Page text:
Although the markets have started the year on a solid note, significant amounts of volatility remain in equities. Huge issues hang over the market—be it in the form of job creation, Iranian worries, or European woes—and any one of these problems could derail growth later this year.
Thanks to this and the impressive pace of the market’s gains so far this year, some investors may be considering dialing back exposure to the broad markets, or at least taking a closer look at more defensive choices instead. This strategy could be ideal for those seeking to lock in some gains or those who are forecasting a long slump or a return to more stable markets in the second quarter (see more on ETFs in the Zacks ETF Center).
One way to accomplish this task while still maintaining exposure to the broad markets is via the relatively new Trendpilot ETNs. These innovative notes from RBS utilize a systematic trend-following strategy which can help to cut down on losses, assuming that trends hold.
Trendpilot ETN Methodology Explained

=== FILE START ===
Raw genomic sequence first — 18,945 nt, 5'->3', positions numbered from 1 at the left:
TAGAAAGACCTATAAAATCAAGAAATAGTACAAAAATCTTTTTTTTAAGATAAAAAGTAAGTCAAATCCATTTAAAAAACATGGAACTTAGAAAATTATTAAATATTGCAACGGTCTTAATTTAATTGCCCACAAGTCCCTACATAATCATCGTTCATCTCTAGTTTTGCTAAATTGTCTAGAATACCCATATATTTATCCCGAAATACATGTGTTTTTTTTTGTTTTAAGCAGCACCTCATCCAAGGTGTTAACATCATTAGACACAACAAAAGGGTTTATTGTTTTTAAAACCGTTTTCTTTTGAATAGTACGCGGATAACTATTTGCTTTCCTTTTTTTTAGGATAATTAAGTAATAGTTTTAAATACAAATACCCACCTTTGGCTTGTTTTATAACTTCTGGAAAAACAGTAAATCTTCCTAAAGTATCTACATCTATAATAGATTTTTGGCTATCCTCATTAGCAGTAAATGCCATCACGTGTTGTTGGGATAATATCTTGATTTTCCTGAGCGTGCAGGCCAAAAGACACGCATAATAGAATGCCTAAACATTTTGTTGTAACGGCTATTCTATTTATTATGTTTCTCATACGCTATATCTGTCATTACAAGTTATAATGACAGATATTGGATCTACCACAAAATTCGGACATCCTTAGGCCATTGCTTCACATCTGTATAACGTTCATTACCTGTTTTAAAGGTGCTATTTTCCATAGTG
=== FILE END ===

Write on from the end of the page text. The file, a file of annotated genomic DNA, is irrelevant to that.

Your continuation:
In essence, the strategy consists of two components; a broad benchmark and a Treasury bond component. When the broad benchmark—or main asset—is at or above its 200 day simple moving average for five consecutive days, a positive trend is established. When this takes place, the note will be fully allocated to the broad benchmark or asset in question.
However, when the index is in a bearish trend—the benchmark is trending below its 200 day simple moving average for five consecutive days—the product will establish a more defensive position. This means the product will cycle out of its stock index or asset and focus in on T-Bills until a positive trend is once again established (read Three Outperforming Active ETFs).
With this focus, the Trendpilot ETNs look to avoid the downtimes in a particular market segment and only invest in a sector when it is trending higher. This can help to avoid losses but sometimes the five day level may be too quick of a time period for some trends to develop.
Investors should also note that the products are structured as ETNs as opposed to exchange traded funds. This is an important distinction for trend following products that cycle quickly in and out of different asset classes (also read ETFs vs. ETNs: What’s The Difference?).
Basically, ETNs don’t actually hold any securities; instead they are unsecured senior debt obligations from the issuing institution. This means that when the trend cycles from one product to another it just shifts which index it is tracking, nothing is actually bought or sold. Thanks to this, tracking error for these products looks to be non-existent, something that cannot be said for implementing a similar strategy on your own.